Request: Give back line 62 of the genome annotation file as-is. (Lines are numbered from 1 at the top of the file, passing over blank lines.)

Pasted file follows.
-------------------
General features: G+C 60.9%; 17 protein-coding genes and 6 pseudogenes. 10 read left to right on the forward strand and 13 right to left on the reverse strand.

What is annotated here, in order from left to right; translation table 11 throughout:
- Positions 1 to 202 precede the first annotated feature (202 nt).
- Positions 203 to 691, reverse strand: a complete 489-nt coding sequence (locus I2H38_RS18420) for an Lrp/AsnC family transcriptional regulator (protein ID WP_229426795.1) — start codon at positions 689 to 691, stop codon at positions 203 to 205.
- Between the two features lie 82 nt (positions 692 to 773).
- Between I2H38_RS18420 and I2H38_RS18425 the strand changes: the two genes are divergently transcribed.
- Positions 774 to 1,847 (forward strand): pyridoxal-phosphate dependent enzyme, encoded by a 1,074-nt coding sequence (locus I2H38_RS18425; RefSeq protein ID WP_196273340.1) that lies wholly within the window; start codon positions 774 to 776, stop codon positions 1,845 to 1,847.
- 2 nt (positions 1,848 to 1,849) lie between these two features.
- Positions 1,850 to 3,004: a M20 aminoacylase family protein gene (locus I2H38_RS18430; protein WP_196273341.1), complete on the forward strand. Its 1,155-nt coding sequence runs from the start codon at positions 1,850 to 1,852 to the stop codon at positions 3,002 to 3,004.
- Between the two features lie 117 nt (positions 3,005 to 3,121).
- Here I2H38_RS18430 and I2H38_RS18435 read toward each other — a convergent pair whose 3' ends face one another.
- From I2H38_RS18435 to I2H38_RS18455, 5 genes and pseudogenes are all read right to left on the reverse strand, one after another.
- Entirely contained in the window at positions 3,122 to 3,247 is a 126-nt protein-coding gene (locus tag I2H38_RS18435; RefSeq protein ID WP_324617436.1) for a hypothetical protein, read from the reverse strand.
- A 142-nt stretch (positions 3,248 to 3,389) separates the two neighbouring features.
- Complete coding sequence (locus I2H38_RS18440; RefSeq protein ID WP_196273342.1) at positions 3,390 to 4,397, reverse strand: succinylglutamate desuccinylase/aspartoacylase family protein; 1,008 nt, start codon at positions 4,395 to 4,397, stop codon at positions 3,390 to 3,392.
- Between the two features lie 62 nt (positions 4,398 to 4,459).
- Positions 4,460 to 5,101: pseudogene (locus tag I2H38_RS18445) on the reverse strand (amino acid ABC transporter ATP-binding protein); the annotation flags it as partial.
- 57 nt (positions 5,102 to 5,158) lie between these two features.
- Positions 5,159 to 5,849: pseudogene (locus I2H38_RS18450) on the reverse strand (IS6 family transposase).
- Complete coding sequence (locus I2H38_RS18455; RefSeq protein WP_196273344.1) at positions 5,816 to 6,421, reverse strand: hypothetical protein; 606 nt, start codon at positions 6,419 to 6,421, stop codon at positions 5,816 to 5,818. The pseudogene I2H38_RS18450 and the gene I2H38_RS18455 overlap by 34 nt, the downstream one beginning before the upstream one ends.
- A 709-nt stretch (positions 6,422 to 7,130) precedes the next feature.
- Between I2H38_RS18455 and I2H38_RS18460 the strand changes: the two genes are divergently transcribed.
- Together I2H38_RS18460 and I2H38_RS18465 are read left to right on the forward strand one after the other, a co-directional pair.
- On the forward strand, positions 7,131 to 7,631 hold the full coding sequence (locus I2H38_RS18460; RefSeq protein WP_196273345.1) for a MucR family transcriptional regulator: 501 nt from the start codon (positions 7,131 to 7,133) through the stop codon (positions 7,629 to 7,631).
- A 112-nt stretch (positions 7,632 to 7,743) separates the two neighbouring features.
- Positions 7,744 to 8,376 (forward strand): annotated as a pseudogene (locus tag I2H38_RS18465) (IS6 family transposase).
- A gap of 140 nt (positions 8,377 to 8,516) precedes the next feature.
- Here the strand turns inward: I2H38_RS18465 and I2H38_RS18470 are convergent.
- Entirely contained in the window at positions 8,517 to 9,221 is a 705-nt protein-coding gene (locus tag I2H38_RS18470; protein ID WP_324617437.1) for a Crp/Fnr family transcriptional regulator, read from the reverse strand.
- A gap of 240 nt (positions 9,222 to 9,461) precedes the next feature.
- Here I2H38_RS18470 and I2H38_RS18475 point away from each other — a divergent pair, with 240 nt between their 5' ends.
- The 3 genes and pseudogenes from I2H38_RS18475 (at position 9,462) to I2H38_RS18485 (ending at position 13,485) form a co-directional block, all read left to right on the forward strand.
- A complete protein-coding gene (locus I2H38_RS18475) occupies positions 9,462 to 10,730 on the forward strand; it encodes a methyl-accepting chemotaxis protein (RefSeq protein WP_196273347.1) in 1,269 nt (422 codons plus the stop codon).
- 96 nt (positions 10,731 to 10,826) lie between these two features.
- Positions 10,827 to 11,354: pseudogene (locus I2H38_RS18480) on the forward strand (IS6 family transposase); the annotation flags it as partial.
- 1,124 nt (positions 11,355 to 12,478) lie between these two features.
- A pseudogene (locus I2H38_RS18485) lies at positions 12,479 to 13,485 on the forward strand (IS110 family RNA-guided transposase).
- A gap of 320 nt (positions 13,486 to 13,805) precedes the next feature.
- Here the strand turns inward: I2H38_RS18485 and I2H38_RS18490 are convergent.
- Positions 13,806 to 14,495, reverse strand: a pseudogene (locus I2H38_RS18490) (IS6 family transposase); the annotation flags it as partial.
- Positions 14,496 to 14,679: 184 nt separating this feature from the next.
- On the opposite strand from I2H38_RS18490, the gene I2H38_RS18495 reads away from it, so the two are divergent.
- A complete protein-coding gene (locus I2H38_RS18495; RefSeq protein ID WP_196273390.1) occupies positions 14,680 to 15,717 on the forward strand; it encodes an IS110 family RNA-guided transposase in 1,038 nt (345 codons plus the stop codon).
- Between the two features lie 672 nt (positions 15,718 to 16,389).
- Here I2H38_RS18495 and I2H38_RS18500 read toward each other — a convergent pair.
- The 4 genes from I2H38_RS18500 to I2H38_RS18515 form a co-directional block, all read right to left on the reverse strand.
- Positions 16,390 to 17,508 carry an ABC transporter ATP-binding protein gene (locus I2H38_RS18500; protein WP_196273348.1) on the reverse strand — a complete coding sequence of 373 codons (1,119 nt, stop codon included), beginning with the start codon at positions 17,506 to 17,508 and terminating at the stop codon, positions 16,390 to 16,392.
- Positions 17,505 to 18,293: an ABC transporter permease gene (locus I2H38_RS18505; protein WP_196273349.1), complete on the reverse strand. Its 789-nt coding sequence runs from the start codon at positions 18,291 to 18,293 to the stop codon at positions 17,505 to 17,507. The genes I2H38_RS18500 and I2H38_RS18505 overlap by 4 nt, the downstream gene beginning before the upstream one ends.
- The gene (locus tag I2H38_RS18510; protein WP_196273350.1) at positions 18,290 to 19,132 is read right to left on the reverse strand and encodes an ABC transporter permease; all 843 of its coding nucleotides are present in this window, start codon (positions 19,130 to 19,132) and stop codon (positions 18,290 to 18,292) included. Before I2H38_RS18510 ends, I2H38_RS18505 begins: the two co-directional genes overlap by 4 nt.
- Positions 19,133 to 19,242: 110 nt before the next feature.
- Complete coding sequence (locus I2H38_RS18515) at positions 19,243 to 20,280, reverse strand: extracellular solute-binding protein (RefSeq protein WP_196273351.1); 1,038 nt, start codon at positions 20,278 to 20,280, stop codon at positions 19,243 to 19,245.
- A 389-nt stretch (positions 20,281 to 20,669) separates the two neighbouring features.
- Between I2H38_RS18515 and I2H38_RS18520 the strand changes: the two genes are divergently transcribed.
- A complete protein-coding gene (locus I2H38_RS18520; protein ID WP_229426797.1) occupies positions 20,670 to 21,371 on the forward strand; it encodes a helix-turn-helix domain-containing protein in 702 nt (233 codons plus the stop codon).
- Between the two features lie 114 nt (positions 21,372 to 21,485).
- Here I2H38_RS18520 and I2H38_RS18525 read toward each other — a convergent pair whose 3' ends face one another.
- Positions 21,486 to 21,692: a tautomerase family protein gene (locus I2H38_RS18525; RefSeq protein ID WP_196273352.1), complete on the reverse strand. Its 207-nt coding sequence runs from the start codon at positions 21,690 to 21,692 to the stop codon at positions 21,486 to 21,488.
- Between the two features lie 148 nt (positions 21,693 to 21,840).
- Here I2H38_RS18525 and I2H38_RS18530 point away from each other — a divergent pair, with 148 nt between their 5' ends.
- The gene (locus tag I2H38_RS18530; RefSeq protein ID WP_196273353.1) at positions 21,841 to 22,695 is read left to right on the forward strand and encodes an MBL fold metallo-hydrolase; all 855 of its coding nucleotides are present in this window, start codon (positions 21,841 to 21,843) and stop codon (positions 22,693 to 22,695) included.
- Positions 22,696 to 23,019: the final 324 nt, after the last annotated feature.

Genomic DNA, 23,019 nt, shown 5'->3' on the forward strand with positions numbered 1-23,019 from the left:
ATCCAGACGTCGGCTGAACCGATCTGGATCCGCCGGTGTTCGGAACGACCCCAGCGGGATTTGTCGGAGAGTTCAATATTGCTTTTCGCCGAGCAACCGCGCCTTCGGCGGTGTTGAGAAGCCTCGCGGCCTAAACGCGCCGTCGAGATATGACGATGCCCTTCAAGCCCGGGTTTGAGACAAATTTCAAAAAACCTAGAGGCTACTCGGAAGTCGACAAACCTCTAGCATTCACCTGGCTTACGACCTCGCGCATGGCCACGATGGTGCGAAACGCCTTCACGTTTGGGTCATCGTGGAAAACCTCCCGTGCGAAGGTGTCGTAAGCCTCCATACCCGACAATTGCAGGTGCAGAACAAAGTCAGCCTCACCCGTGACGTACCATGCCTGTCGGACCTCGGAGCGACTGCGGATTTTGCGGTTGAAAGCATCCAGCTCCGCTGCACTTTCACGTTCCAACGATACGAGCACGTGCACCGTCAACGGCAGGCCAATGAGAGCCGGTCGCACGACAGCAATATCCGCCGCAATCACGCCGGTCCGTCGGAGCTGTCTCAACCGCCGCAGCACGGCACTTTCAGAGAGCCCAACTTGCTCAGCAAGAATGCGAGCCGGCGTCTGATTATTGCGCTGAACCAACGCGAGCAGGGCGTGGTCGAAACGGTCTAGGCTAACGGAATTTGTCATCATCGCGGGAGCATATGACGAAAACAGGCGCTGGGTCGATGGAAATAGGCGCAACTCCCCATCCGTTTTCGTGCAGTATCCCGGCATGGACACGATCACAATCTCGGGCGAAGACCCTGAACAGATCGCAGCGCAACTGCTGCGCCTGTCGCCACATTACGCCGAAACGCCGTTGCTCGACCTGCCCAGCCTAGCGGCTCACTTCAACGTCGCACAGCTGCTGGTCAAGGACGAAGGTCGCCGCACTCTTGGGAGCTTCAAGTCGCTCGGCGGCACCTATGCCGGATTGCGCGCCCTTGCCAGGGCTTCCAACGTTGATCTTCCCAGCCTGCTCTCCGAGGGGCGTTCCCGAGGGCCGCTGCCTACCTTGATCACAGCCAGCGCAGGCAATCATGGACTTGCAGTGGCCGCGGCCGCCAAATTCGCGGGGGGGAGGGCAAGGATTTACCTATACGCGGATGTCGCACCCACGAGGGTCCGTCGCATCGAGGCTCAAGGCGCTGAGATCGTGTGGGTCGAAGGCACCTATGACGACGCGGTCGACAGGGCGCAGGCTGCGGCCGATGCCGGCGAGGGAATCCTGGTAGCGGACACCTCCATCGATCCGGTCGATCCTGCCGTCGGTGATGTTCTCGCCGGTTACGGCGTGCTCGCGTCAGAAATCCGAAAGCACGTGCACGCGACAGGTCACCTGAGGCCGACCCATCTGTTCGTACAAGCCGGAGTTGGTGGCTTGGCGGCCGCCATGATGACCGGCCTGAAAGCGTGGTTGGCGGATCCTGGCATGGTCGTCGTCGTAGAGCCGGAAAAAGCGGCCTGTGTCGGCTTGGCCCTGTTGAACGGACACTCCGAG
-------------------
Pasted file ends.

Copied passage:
Genomic DNA, 23,019 nt, shown 5'->3' on the forward strand with positions numbered 1-23,019 from the left: